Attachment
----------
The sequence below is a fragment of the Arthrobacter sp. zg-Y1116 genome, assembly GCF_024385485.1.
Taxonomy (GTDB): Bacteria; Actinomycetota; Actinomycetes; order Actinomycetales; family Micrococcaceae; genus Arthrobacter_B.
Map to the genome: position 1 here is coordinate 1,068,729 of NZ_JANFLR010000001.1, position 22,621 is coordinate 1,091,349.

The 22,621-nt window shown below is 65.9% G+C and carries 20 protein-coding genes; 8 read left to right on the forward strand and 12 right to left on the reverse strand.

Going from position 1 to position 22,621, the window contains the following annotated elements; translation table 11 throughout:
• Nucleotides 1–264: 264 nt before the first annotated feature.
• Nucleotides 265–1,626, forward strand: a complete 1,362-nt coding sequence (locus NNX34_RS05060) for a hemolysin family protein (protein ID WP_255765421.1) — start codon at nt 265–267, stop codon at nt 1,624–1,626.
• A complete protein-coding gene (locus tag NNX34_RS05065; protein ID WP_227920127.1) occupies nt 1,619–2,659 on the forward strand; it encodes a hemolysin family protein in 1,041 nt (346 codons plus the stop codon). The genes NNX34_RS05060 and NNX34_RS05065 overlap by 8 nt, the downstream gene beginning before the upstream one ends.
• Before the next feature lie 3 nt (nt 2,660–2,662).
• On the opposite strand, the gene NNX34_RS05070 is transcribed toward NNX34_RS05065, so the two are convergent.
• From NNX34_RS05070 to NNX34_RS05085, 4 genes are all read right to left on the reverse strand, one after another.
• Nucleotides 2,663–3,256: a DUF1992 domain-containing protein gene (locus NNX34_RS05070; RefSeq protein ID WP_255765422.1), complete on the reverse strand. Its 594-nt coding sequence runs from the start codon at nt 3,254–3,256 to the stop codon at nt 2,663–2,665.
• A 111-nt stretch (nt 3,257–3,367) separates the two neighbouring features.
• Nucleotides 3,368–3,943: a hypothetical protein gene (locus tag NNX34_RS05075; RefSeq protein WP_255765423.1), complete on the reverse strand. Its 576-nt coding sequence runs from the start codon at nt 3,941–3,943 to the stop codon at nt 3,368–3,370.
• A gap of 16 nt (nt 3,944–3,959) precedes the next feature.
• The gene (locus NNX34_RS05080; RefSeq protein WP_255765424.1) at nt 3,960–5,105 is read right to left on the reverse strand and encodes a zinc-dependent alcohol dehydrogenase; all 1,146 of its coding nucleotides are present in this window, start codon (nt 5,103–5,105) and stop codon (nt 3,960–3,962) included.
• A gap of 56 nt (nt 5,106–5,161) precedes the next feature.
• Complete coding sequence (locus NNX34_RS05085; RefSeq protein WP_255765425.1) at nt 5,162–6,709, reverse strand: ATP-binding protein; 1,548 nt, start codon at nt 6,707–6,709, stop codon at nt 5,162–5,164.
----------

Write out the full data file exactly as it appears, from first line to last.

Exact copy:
The sequence below is a fragment of the Arthrobacter sp. zg-Y1116 genome, assembly GCF_024385485.1.
Taxonomy (GTDB): Bacteria; Actinomycetota; Actinomycetes; order Actinomycetales; family Micrococcaceae; genus Arthrobacter_B.
Map to the genome: position 1 here is coordinate 1,068,729 of NZ_JANFLR010000001.1, position 22,621 is coordinate 1,091,349.

The 22,621-nt window shown below is 65.9% G+C and carries 20 protein-coding genes; 8 read left to right on the forward strand and 12 right to left on the reverse strand.

Going from position 1 to position 22,621, the window contains the following annotated elements; translation table 11 throughout:
• Nucleotides 1–264: 264 nt before the first annotated feature.
• Nucleotides 265–1,626, forward strand: a complete 1,362-nt coding sequence (locus NNX34_RS05060) for a hemolysin family protein (protein ID WP_255765421.1) — start codon at nt 265–267, stop codon at nt 1,624–1,626.
• A complete protein-coding gene (locus tag NNX34_RS05065; protein ID WP_227920127.1) occupies nt 1,619–2,659 on the forward strand; it encodes a hemolysin family protein in 1,041 nt (346 codons plus the stop codon). The genes NNX34_RS05060 and NNX34_RS05065 overlap by 8 nt, the downstream gene beginning before the upstream one ends.
• Before the next feature lie 3 nt (nt 2,660–2,662).
• On the opposite strand, the gene NNX34_RS05070 is transcribed toward NNX34_RS05065, so the two are convergent.
• From NNX34_RS05070 to NNX34_RS05085, 4 genes are all read right to left on the reverse strand, one after another.
• Nucleotides 2,663–3,256: a DUF1992 domain-containing protein gene (locus NNX34_RS05070; RefSeq protein ID WP_255765422.1), complete on the reverse strand. Its 594-nt coding sequence runs from the start codon at nt 3,254–3,256 to the stop codon at nt 2,663–2,665.
• A 111-nt stretch (nt 3,257–3,367) separates the two neighbouring features.
• Nucleotides 3,368–3,943: a hypothetical protein gene (locus tag NNX34_RS05075; RefSeq protein WP_255765423.1), complete on the reverse strand. Its 576-nt coding sequence runs from the start codon at nt 3,941–3,943 to the stop codon at nt 3,368–3,370.
• A gap of 16 nt (nt 3,944–3,959) precedes the next feature.
• The gene (locus NNX34_RS05080; RefSeq protein WP_255765424.1) at nt 3,960–5,105 is read right to left on the reverse strand and encodes a zinc-dependent alcohol dehydrogenase; all 1,146 of its coding nucleotides are present in this window, start codon (nt 5,103–5,105) and stop codon (nt 3,960–3,962) included.
• A gap of 56 nt (nt 5,106–5,161) precedes the next feature.
• Complete coding sequence (locus NNX34_RS05085; RefSeq protein WP_255765425.1) at nt 5,162–6,709, reverse strand: ATP-binding protein; 1,548 nt, start codon at nt 6,707–6,709, stop codon at nt 5,162–5,164.